Jeremy and I tried to touch his arm, but he protested.  After a little coaxing, I talked him into letting me touch his arm.  I then quickly completed the maneuver as demonstrated by the doctor when I felt and heard his elbow pop.  It brought forth a quick cry from Grant, but as soon as it started, he stopped.  Within minutes, he was moving his arm normally again.  For that I was relieved.

A few minutes later, Grant stuck his finger in the sensor of the carbon monoxide detector and it proceeded to go off for the next several minutes.  Jeremy was finally able to reset it and we could try to recover the hearing that was lost. A little while later, after approximately 87 trips to the bathroom, the kids were quiet and I could laugh at the comedy of errors that had occurred that evening. The last hour and a half of our Sunday makes me laugh. It had been a relatively normal day until after naps. One of our cats has a bladder infection and I discovered several spots in the den where she had been peeing rather than using the litter box. The kids were occupied in the living room throwing a party for their animals, which consisted of getting out all the pillows and blankets and spreading across the room. They were appropriately noisy so I didn’t keep that close of a watch on them as I cleaned soiled carpet and shoved medicine down the cat’s throat with a syringe. Jeremy was occupied with laundry so he wasn’t watching closely either, so we can’t say for certain what happened. All I know is that I heard Grant say his arm hurt and he was holding it as if it were in a sling close to his body. Now, they do a lot of pretend play, so I wasn’t sure if he was really hurt or just playing, until I got close to him and his eyes said that he was actually hurt. I called for Jeremy and said I think he might have nursemaid’s elbow again. Mentally, I was recalling when this happened two years ago and how the ER doctor showed me how to fix it if and when it happened again as this is not an uncommon injury for children this age because they have loose ligaments. I really didn’t want to make a trip to the immediate care center or ER!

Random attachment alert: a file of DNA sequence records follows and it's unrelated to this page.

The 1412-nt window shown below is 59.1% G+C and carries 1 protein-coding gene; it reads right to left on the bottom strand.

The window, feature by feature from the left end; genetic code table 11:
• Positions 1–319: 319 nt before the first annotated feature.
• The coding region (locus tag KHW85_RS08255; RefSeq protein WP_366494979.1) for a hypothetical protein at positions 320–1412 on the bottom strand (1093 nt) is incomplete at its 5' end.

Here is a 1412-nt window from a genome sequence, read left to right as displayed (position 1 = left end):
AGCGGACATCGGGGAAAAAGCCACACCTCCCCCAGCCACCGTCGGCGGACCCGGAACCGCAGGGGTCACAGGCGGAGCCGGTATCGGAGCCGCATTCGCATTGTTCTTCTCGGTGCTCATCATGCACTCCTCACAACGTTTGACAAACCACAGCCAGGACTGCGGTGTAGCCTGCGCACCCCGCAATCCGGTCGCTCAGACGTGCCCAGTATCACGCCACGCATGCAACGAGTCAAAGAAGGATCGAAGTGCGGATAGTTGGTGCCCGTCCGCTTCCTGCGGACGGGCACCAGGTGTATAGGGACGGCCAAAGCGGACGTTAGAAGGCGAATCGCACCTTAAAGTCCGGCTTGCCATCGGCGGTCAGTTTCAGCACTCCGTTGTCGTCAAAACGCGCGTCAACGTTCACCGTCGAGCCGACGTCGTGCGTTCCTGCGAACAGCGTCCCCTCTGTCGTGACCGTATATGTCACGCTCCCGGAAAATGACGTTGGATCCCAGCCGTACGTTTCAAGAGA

Jeremy and I tried to touch his arm, but he protested. After a little coaxing, I talked him into letting me touch his arm. I then quickly completed the maneuver as demonstrated by the doctor when I felt and heard his elbow pop. It brought forth a quick cry from Grant, but as soon as it started, he stopped.Within minutes, he was moving his arm normally again. For that I was relieved.

A few minutes later, Grant stuck his finger in the sensor of the carbon monoxide detector and it proceeded to go off for the next several minutes. Jeremy was finally able to reset it and we could try to recover the hearing that was lost.

A little while later, after approximately 87 trips to the bathroom, the kids were quiet and I could laugh at the comedy of errors that had occurred that evening.

Brae’s 5-year checkup

Photobucket

Brae’s 5-year checkup was quite possibly one of the worst doctor appointments I’ve ever had. First, it lasted over an hour. Checking the ears, eyes, muscle control, balance, urinating in a cup, the list goes on. Second, Brae was in a mood. He was antsy, obnoxious, picking on his sister, not wanting to listen to the doctor, the list goes on.

I think I may have contributed to the mood by prepping him the night before that he had to get some… (shhh…) s.h.o.t.s. I think that just caused him a lot of anxiety.

But, I’ve also done the opposite before, and not told him the shots were part of the gameplan, and he freaked out.

Can’t win.

So, after an hour of complete misery, a nurse and I then had to hold Brae down with all our might as they administered the round of shots. I held his face in my hands as I just tried to calm him down by talking softly to him, looking in his eyes. Poor little guy, he was just terrified. I think next time I won’t tell him the shots are part of the deal, so he’ll have less time to get worked up about it.

Sigh.

His stats are that he’s just above 50% for height, and 50% for weight. The doctor said he’s highly intelligent, and perhaps a little OCD. (Brae’s organized his closet so that every hanger is evenly spaced; when he climbs into bed at night, he only disturbs the bed as much as absolutely necessary so as not to ruin in the straight sheets and blanket; I could go on).

We noticed that behavior as early as 18 months, when Brae would line up all his toy cars in perfectly neat rows. The doctor said we should just continue to watch it, but that he may just be an engineer in the making (like his Daddy!).

Little Miss Sienna definitely does not have OCD. The girl’s room is in a constant state of disrepair, she loves to make huge messes, and could care less if she walks around in a wet and poopy diaper all day.

Maybe I can channel Brae’s OCD into cleaning up his sister’s room….

Britney

pic 1

JOHN LUKE TURNS ONE!

Image

John Luke turned one year old on Tuesday, November 26th.  We held his first birthday party, the following Saturday at Wallabies, a popular kids place in town.  They have wall-to-wall inflatable slides, obstacle courses, and a toddler area for ages 3 and under.  It was perfect: Indoors, something for all ages, and not at my house!